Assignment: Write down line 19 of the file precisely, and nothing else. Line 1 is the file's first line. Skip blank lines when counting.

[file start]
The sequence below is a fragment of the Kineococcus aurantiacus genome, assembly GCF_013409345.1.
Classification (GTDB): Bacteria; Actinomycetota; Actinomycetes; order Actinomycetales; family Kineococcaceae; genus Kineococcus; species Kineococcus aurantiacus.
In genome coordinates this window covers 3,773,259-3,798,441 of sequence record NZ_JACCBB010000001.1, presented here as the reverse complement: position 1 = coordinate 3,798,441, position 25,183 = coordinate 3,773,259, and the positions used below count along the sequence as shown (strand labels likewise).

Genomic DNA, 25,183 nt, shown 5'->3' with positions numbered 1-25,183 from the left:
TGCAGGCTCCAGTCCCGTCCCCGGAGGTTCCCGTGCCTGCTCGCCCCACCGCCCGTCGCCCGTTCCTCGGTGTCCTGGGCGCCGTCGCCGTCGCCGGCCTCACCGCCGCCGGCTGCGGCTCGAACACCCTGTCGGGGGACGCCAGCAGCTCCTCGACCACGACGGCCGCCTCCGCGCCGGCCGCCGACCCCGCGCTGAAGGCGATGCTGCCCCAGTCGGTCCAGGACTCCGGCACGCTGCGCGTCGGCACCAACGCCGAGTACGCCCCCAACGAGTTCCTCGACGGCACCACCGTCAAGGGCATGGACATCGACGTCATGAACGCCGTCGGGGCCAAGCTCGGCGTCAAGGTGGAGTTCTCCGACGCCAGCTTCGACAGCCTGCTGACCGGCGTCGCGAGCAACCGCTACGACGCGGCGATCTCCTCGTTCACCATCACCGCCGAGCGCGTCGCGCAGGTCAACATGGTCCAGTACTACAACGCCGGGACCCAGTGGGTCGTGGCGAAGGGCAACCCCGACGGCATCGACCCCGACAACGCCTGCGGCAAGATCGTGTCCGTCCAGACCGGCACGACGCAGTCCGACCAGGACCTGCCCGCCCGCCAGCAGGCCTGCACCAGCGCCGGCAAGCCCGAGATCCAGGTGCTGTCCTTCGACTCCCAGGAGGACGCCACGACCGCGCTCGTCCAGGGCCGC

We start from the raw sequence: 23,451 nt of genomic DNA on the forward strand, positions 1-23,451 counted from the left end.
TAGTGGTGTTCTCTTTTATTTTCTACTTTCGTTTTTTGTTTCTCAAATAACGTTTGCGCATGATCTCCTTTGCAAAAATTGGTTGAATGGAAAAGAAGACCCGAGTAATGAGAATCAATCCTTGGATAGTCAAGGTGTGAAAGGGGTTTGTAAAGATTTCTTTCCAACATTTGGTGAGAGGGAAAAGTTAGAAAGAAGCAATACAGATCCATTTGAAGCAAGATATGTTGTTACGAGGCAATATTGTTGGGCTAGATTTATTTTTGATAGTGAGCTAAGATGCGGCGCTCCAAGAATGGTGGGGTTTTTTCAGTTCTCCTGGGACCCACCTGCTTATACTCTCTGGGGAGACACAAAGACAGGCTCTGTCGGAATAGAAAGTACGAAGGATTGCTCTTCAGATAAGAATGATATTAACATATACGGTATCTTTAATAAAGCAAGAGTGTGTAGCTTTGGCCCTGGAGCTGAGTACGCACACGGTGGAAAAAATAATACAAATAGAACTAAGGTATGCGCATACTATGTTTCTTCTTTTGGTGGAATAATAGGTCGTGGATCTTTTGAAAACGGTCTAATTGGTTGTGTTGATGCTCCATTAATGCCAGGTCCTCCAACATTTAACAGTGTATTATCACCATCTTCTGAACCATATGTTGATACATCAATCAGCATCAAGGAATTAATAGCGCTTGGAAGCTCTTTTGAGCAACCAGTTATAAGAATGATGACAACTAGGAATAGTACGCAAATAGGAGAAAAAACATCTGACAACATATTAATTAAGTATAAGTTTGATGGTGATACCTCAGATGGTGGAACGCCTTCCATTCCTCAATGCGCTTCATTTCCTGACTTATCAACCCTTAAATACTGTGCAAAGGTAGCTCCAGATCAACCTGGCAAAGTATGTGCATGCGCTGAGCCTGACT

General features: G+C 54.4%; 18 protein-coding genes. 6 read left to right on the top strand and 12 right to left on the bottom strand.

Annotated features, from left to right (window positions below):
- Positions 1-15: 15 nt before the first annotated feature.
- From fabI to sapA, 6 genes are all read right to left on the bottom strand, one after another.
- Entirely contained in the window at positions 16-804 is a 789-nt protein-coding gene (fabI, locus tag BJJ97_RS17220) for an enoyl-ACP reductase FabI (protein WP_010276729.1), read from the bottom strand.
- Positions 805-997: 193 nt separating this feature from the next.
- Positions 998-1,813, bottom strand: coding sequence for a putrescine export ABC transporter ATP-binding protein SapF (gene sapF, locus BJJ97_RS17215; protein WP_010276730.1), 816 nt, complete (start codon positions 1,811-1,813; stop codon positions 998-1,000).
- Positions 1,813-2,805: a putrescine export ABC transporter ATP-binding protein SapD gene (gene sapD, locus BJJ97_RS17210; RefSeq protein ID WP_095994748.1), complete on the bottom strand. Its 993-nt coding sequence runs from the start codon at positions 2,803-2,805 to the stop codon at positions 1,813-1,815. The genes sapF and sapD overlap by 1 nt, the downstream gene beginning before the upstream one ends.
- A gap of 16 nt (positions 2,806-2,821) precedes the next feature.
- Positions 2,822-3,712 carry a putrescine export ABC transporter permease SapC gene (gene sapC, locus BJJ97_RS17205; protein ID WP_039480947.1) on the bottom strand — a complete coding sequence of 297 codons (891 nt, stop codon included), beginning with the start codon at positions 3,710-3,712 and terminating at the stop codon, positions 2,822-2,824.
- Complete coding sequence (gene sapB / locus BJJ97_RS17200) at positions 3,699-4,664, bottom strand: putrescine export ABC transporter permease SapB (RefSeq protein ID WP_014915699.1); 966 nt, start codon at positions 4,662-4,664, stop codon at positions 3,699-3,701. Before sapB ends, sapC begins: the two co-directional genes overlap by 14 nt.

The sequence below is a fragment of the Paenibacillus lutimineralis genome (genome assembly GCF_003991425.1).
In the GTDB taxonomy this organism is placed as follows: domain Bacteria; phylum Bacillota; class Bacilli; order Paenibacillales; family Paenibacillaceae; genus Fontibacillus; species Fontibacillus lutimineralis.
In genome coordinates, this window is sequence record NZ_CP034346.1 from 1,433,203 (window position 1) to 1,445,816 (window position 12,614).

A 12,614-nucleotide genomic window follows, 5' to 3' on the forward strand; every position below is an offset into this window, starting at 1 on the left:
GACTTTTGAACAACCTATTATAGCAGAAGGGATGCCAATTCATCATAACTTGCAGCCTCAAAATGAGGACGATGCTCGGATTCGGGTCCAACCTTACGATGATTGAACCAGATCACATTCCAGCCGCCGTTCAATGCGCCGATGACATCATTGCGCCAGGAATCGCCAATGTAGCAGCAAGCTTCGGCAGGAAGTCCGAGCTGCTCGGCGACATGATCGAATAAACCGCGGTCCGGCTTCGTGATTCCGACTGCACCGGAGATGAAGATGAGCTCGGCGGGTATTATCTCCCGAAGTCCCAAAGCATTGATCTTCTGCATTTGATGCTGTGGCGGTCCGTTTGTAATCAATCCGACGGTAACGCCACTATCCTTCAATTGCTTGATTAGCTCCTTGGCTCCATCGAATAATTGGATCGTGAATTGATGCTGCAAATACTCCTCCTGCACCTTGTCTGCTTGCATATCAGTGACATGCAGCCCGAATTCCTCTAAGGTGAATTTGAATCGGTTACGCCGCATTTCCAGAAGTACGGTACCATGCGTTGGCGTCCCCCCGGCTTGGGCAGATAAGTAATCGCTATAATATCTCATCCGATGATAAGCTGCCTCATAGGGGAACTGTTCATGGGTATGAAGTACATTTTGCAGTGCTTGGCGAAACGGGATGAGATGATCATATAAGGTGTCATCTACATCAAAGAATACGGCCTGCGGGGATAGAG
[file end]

The sequence below is a fragment of the Paenibacillus lutimineralis genome (genome assembly GCF_003991425.1).